Hamilton, John. United States Marine Corps. The USMC is both a part of the US Navy and a separate branch of America’s armed forces. This book details the history, training and current missions of the Corps. (NoveList K-8)

Souter, Gerry. Military rifles: fierce firepower. Describes the evolution of the military rifle and examines modern rifles, including the M16, the M4, and various sniper rifles. (NoveList K-8)

Animal books, Career books

Bedell, J. M. (Jane M.). So, you want to work with animals?: discover fantastic ways to work with animals, from veterinary science to aquatic biology. “In the tenth installment of the BE WHAT YOU WANT series, So, You Want to Work With Animals? introduces readers to the diverse fields that work hands-on with animals of all shapes, sizes, and species. From what classes to take in school to exploring what these jobs are really like–the fun stuff, the hard stuff, and even the gross stuff, this book reveals the steps it takes to pursue a childhood dream.”–. (NoveList K-8)

Animal books, Biographies, Narrative nonfiction for kids and teens, Picture books for children

Bowman, Donna Janell. Step right up: how Doc and Jim Key taught the world about kindness. “A picture book biography of Dr. William Key, a former slave and self-trained veterinarian who taught his horse, Jim, to read and write and who together with Jim became one of the most famous traveling performance acts around the turn of the twentieth century.”–. (NoveList K-8)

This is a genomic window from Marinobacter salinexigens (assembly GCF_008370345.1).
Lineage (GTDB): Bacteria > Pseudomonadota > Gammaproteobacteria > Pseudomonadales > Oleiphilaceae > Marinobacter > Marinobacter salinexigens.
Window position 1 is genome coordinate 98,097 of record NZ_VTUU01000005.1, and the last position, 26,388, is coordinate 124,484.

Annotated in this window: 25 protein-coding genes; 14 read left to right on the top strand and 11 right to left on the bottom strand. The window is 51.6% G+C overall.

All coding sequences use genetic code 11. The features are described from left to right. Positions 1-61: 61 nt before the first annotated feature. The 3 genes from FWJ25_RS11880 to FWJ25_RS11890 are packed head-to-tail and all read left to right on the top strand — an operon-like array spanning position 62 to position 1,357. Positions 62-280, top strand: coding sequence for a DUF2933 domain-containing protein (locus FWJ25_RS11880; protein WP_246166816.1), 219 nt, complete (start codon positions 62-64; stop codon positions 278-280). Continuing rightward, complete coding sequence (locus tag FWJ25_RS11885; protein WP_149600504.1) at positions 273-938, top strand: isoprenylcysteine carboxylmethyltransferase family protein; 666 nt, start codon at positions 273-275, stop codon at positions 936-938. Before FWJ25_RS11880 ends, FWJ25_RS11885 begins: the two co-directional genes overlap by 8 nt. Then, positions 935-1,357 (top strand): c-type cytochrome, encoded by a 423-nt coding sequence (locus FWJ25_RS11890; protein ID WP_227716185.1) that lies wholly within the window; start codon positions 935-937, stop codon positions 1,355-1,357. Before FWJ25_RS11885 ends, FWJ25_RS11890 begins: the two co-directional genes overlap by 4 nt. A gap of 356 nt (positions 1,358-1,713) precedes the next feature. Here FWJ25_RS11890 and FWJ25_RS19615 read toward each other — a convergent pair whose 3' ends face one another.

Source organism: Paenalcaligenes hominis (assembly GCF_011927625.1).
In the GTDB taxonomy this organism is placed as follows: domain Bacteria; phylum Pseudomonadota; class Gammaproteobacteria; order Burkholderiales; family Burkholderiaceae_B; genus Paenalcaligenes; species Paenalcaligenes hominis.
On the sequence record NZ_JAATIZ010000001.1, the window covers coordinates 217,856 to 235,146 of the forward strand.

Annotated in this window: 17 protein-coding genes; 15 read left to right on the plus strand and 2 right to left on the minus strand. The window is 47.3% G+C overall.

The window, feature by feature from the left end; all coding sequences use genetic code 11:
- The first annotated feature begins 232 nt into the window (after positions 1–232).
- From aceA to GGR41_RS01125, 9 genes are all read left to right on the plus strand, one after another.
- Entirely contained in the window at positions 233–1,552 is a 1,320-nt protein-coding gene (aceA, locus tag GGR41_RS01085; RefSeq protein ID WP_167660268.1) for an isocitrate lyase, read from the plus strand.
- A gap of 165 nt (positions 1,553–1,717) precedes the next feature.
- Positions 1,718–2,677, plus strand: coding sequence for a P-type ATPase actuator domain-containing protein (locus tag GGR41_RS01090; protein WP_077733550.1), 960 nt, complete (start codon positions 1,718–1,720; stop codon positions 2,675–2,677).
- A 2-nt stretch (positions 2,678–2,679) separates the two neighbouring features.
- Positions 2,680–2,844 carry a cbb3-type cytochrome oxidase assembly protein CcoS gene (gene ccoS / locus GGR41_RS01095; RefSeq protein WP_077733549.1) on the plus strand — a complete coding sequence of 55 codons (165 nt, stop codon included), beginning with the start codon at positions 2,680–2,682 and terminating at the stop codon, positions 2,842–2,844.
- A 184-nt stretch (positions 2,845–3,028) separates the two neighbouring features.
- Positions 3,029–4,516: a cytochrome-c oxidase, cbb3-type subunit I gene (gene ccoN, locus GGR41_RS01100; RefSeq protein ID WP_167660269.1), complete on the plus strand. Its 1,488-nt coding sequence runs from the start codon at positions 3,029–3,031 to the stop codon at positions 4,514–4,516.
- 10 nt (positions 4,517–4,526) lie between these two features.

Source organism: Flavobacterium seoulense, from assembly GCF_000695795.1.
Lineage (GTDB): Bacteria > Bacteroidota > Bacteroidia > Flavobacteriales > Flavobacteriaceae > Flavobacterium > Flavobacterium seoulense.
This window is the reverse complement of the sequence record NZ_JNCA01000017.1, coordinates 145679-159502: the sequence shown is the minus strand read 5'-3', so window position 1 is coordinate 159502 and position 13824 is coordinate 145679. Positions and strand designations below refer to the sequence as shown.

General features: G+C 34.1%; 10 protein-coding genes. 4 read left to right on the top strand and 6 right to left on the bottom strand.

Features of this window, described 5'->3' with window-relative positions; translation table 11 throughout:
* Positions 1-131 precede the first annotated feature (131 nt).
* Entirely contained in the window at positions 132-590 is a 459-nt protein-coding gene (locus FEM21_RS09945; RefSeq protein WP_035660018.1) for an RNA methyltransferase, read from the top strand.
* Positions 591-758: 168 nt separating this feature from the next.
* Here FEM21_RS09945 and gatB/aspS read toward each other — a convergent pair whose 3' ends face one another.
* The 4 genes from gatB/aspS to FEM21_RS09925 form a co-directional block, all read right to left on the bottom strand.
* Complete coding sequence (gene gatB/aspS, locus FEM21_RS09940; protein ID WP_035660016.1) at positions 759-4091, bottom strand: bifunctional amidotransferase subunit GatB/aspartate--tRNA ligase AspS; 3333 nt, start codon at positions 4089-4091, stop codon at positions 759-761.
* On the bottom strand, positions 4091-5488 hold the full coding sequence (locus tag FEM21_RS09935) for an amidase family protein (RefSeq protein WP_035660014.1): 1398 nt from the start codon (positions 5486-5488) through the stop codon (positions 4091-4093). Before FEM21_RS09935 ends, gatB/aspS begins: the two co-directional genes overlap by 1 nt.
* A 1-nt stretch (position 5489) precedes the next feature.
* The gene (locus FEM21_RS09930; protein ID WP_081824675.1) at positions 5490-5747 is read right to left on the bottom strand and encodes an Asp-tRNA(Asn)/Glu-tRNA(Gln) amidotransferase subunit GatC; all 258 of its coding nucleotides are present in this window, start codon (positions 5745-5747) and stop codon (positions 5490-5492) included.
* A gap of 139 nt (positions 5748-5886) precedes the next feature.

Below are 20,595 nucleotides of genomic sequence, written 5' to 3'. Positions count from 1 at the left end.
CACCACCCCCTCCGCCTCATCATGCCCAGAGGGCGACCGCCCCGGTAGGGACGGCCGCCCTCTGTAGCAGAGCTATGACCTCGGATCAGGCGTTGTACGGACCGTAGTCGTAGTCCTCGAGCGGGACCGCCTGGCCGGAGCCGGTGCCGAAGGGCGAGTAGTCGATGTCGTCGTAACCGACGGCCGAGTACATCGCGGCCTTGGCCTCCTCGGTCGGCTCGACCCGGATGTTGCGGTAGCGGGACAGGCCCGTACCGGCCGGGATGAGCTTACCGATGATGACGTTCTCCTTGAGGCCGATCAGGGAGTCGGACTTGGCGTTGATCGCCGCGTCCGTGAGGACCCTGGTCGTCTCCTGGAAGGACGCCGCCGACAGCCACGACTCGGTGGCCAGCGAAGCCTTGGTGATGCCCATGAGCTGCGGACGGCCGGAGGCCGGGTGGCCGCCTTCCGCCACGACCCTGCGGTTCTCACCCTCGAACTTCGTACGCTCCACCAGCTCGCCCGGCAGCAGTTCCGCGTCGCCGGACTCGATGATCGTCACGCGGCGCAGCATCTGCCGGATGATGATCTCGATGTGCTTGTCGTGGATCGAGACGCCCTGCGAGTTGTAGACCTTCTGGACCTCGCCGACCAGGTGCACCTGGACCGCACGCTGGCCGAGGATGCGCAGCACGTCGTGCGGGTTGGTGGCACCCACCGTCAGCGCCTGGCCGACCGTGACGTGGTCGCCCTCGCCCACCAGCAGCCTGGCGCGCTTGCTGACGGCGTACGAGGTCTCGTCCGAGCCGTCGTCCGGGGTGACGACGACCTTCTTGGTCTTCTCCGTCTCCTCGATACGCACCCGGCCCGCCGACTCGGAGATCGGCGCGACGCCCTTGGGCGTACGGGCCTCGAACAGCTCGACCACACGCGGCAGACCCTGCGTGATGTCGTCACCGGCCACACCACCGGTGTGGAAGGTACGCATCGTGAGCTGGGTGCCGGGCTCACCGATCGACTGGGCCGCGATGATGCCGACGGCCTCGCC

Animal books, Military

Grayson, Robert. Military. Describes animals, including elephants, dogs, horses, mules, sea lions, dolphins, rats, and homing pigeons, which provide valuable service to the military–Provided by publisher. (NoveList K-8)

Reviews:

Sergeant Reckless: The True Story of the Little Horse Who Became a Hero

by Patricia McCormick; illus. by Iacopo Bruno Primary Balzer + Bray/HarperCollins 40 pp. 9/17 978-0-06-229259-9 $17.99
During the Korean War, U.S. Marines needed mules and packhorses to haul supplies. But finding such animals in the devastated countryside was difficult. One desperate lieutenant made what turned out to be a smart purchase—a scrawny, skittish racehorse—and had her trained to follow trails, carry a packsaddle, and stay calm in the face of danger. In a straightforward text, McCormick describes the training, feeding (eggs, coffee, Coca-Cola, and whatever else could be found), and notable accomplishments of “Private Reckless,” including the distinction she earned on a single day by making fifty-one trips totaling thirty-five miles over hilly terrain and carrying nine thousand pounds of ammunition. Collages of faded newspaper facsimiles on the initial endpapers signal the setting of a war long ago and far away. Interior art (in a palette of predominantly greens and browns) employs replicas of historical artifacts, such as photographs and tins of C-rations, to further set the scene. Bruno depicts a tense combat scene with straight lines and sharp corners; the angles soften as the horse, who later became known as Sergeant Reckless, mingles with the troops at base camp, comically eating most everything in sight. Occasionally, Reckless or the men will break the fourth narrative wall and look directly at the audience, either as a mischievous nod to Reckless’s antics or to emphasize danger. An author’s note and a brief bibliography append this engaging historical anecdote. BETTY CARTER